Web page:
“On moral and ethical grounds, I found this shocking and unacceptable,” she said, adding, “We now have the opportunity to support the continuing development of these alternatives that can lead to the ending of the inhumane use of live animals for research and more effective treatment for a wide range of human health conditions. … Much animal research takes place because scientists don’t have the knowledge or support to pursue other methods. The new NIH center proposed by Representatives Hastings and Buchanan would overhaul the current paradigm of widespread, repetitive, and unnecessary animal experiments in a way that nothing has before.”

  • Sign the petition urging your representative in the House to co-sponsor H.R. 8633, the Humane Research and Testing Act of 2020.  

Letter to the editor…

Man with a plan: Joe Biden on the campaign trail at Royal Missionary Baptist Church in North Charleston, South Carolina, in April 2020. (Photo credit: stingrayschuller/Flickr)

[Replying to: Is Joe Biden Ready for the Urgency of the Climate Crisis? by David Hastings]

“Thank you for this candid piece that needs to be stated. I worry about the issues you address in your article.” —Nora, Anaheim, California


Cause for concern…

Giving thanks for cruelty? A member of a crew of investigators and filmmakers documents the horrific conditions inside a turkey factory farm. According to the U.S. Department of Agriculture, more than 46 million turkeys are eaten on Thanksgiving each year. (Photo credit: Jo-Anne McArthur/WeAnimals)

Round of applause…

They were here first: The fight is on to save the remaining 400 or so North Atlantic right whales. It is estimated that only 85 are reproductively active females. (Photo credit: NOAA)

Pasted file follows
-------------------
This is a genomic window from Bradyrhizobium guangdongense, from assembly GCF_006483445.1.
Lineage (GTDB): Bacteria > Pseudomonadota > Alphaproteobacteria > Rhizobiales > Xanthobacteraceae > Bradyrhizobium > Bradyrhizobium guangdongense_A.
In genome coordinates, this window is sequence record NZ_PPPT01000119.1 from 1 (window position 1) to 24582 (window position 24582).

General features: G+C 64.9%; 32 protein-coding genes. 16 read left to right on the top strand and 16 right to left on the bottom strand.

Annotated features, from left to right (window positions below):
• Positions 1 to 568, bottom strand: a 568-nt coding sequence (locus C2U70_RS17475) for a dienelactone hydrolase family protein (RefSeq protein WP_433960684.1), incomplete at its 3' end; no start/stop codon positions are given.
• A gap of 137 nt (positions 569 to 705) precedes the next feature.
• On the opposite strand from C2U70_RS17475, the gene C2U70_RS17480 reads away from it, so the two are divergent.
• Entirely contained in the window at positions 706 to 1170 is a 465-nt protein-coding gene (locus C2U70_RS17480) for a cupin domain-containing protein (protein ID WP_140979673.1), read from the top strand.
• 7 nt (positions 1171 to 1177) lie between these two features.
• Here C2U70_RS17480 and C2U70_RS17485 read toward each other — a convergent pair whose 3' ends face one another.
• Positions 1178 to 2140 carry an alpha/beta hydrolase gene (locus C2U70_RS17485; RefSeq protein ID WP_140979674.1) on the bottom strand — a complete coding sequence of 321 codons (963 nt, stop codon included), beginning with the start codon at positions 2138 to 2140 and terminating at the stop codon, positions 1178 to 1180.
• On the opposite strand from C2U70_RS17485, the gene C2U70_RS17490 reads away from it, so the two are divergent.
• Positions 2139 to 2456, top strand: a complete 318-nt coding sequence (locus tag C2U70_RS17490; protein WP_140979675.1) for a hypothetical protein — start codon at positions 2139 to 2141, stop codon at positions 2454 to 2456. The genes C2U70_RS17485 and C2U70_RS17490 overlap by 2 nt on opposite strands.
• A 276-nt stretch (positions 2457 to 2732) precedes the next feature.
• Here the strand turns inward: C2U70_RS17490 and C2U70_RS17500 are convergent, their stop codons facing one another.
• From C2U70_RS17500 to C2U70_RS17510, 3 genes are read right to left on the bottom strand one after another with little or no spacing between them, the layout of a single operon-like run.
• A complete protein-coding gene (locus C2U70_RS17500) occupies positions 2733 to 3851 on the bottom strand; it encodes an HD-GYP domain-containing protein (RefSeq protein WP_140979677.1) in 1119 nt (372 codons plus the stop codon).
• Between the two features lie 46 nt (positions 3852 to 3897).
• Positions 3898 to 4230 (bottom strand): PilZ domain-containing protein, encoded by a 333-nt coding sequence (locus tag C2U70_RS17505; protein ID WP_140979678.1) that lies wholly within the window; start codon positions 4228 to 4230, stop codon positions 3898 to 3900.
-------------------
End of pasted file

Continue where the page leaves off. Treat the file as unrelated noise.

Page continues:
“As numbers of North Atlantic right whales keep declining because of entanglements with fishing gear and fatal ship strikes, conservationists are using acoustic technology and waging an escalating legal battle to push for more aggressive action to protect the world’s rarest cetacean,” reports Rene Ebersole for Yale Environment 360.


Parting thought…

Friends, not food: At Farm Sanctuary’s annual “Festival for the Turkeys,” rescued turkeys are the special guests and enjoy delicious pies and treats. (Photo credit: Jo-Anne McArthur/WeAnimals)

“Thanksgiving dinner’s sad and thankless, Christmas dinner’s dark and blue, when you stop and try to see it from the turkey’s point of view.” —Shel Silverstein


Earth | Food | Life (EFL) explores the critical and often interconnected issues facing the climate/environment, food/agriculture and nature/animal rights, and champions action; specifically, how responsible citizens, voters and consumers can help put society on an ethical path of sustainability that respects the rights of all species who call this planet home. EFL emphasizes the idea that everything is connected, so every decision matters.

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Questions, comments, suggestions, submissions? Contact EFL editor Reynard Loki at [email protected]. Follow EFL on Twitter @EarthFoodLife.